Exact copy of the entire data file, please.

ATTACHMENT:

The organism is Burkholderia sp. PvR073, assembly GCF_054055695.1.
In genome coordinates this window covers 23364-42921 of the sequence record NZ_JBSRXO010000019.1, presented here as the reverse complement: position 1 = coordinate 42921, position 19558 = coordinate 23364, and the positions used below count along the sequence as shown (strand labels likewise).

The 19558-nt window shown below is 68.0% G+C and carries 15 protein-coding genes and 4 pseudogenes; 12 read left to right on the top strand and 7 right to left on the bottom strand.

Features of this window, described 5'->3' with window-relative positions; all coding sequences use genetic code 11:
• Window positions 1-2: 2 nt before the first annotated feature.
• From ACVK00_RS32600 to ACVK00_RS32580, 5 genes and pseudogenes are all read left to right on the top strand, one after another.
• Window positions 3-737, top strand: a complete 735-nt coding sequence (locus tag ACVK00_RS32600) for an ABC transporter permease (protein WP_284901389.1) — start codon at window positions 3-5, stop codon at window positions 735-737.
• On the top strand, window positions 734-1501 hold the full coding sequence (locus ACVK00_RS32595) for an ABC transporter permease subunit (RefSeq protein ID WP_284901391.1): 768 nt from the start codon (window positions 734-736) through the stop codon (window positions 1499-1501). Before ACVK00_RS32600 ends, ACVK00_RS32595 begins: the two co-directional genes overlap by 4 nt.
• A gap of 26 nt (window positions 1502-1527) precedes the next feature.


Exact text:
The organism is Burkholderia sp. PvR073, assembly GCF_054055695.1.
In genome coordinates this window covers 23364-42921 of the sequence record NZ_JBSRXO010000019.1, presented here as the reverse complement: position 1 = coordinate 42921, position 19558 = coordinate 23364, and the positions used below count along the sequence as shown (strand labels likewise).

The 19558-nt window shown below is 68.0% G+C and carries 15 protein-coding genes and 4 pseudogenes; 12 read left to right on the top strand and 7 right to left on the bottom strand.

Features of this window, described 5'->3' with window-relative positions; all coding sequences use genetic code 11:
• Window positions 1-2: 2 nt before the first annotated feature.
• From ACVK00_RS32600 to ACVK00_RS32580, 5 genes and pseudogenes are all read left to right on the top strand, one after another.
• Window positions 3-737, top strand: a complete 735-nt coding sequence (locus tag ACVK00_RS32600) for an ABC transporter permease (protein WP_284901389.1) — start codon at window positions 3-5, stop codon at window positions 735-737.
• On the top strand, window positions 734-1501 hold the full coding sequence (locus ACVK00_RS32595) for an ABC transporter permease subunit (RefSeq protein ID WP_284901391.1): 768 nt from the start codon (window positions 734-736) through the stop codon (window positions 1499-1501). Before ACVK00_RS32600 ends, ACVK00_RS32595 begins: the two co-directional genes overlap by 4 nt.
• A gap of 26 nt (window positions 1502-1527) precedes the next feature.